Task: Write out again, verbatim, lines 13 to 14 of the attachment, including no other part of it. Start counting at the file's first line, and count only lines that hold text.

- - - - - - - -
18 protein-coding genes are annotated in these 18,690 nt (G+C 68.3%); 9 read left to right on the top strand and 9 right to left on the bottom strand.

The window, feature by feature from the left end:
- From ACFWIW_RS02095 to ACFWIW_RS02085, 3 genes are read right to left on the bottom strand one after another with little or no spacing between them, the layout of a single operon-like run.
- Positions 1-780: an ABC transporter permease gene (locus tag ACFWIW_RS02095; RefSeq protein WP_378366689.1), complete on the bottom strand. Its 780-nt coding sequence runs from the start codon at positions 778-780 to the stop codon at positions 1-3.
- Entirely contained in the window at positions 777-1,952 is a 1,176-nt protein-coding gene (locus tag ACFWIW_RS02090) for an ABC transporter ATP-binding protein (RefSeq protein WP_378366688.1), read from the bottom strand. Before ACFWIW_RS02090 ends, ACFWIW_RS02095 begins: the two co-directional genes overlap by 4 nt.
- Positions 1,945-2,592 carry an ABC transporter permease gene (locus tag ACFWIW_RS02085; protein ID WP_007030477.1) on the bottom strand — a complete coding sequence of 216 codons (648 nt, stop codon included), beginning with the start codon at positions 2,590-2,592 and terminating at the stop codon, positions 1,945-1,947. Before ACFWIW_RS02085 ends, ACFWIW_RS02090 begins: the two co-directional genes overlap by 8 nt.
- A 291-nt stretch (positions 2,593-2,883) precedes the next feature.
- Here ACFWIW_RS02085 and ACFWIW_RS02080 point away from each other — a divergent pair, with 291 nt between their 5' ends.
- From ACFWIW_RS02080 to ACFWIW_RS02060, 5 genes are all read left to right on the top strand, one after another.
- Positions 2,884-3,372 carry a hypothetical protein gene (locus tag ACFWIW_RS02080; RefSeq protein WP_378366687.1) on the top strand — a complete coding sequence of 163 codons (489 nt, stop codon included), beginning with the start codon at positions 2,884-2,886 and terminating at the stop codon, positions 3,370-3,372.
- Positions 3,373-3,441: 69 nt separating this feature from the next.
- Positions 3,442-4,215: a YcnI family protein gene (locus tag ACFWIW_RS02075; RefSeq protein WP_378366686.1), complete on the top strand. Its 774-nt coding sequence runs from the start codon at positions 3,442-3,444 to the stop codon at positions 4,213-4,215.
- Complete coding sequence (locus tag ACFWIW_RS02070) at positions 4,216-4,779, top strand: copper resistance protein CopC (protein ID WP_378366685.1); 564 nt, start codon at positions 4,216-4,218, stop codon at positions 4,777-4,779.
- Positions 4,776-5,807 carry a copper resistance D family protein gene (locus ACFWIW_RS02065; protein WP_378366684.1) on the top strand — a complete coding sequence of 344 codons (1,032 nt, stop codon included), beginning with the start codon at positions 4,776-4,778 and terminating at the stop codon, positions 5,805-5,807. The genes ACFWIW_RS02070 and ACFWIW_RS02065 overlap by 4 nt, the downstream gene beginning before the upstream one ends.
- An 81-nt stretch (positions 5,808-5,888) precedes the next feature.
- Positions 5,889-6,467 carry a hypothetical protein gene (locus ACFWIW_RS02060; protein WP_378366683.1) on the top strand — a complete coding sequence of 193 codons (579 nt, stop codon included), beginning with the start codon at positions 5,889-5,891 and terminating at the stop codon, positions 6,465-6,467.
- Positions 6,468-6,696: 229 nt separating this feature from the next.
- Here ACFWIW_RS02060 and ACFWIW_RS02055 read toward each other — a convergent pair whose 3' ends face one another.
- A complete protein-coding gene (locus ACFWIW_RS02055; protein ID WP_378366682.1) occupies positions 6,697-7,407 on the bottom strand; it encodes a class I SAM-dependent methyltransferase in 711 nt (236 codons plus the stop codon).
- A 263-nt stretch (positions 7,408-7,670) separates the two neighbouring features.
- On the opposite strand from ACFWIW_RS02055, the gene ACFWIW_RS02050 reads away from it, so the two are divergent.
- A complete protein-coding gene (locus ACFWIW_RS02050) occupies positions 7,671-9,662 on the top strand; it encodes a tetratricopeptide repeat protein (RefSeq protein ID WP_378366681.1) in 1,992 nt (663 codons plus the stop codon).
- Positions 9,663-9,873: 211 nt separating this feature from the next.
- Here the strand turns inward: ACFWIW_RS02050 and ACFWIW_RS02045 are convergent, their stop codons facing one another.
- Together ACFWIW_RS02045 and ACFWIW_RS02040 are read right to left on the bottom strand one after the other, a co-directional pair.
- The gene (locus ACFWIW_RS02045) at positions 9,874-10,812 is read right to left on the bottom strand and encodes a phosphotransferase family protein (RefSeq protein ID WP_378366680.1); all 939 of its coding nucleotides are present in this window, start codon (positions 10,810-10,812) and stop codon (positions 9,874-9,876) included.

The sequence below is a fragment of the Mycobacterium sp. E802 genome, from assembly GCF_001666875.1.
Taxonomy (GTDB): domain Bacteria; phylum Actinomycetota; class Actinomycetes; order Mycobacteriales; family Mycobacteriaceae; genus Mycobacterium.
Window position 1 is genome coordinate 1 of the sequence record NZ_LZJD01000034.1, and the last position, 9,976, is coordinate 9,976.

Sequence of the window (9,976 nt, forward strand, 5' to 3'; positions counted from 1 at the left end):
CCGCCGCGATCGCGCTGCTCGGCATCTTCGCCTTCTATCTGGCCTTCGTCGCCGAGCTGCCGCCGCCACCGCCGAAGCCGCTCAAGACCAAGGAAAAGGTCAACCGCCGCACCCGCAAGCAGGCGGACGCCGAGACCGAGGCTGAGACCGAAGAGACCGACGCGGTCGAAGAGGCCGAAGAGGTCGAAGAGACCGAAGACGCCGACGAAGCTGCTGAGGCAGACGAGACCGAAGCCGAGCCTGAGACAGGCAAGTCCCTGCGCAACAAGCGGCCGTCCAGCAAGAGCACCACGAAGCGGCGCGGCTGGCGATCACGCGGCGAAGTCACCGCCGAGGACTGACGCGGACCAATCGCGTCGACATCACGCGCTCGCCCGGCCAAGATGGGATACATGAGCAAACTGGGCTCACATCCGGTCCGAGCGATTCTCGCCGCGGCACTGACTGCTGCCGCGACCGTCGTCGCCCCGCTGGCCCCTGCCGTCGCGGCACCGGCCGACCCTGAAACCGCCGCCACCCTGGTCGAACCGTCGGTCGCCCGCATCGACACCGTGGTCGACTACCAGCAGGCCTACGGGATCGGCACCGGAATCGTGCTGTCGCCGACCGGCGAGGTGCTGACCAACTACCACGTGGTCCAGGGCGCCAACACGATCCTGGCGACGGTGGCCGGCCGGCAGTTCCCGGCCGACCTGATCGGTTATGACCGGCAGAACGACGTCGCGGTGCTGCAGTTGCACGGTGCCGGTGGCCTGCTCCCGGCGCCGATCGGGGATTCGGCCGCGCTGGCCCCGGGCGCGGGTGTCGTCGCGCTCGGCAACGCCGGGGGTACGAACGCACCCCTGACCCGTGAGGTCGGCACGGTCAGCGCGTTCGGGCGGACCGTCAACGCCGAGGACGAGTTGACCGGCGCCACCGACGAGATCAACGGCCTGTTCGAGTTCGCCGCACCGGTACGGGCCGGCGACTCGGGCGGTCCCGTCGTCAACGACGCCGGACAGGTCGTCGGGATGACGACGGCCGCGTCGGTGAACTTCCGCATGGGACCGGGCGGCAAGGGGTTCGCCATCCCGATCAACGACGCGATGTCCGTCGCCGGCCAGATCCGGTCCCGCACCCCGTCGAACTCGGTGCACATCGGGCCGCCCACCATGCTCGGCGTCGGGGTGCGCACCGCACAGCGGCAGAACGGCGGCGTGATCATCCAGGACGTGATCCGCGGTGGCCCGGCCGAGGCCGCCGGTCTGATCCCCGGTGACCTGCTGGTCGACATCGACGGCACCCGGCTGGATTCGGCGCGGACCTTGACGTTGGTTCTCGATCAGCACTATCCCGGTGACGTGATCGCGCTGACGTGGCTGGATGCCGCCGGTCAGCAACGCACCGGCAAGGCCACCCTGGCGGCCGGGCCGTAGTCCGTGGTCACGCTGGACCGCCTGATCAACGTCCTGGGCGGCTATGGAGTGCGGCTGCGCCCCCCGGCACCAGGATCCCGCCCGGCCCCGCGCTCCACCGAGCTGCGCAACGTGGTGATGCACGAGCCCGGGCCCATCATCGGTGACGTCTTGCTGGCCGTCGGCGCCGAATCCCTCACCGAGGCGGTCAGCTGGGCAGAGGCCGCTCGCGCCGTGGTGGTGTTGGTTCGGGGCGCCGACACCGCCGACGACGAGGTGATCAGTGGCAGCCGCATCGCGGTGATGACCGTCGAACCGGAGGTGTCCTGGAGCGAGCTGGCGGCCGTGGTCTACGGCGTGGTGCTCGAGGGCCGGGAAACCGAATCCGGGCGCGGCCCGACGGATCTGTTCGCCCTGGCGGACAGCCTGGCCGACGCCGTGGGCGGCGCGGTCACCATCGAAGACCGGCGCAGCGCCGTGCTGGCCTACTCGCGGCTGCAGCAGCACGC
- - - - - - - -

- Complete coding sequence (locus tag ACFWIW_RS02070) at positions 4,216-4,779, top strand: copper resistance protein CopC (protein ID WP_378366685.1); 564 nt, start codon at positions 4,216-4,218, stop codon at positions 4,777-4,779.
- Positions 4,776-5,807 carry a copper resistance D family protein gene (locus ACFWIW_RS02065; protein WP_378366684.1) on the top strand — a complete coding sequence of 344 codons (1,032 nt, stop codon included), beginning with the start codon at positions 4,776-4,778 and terminating at the stop codon, positions 5,805-5,807. The genes ACFWIW_RS02070 and ACFWIW_RS02065 overlap by 4 nt, the downstream gene beginning before the upstream one ends.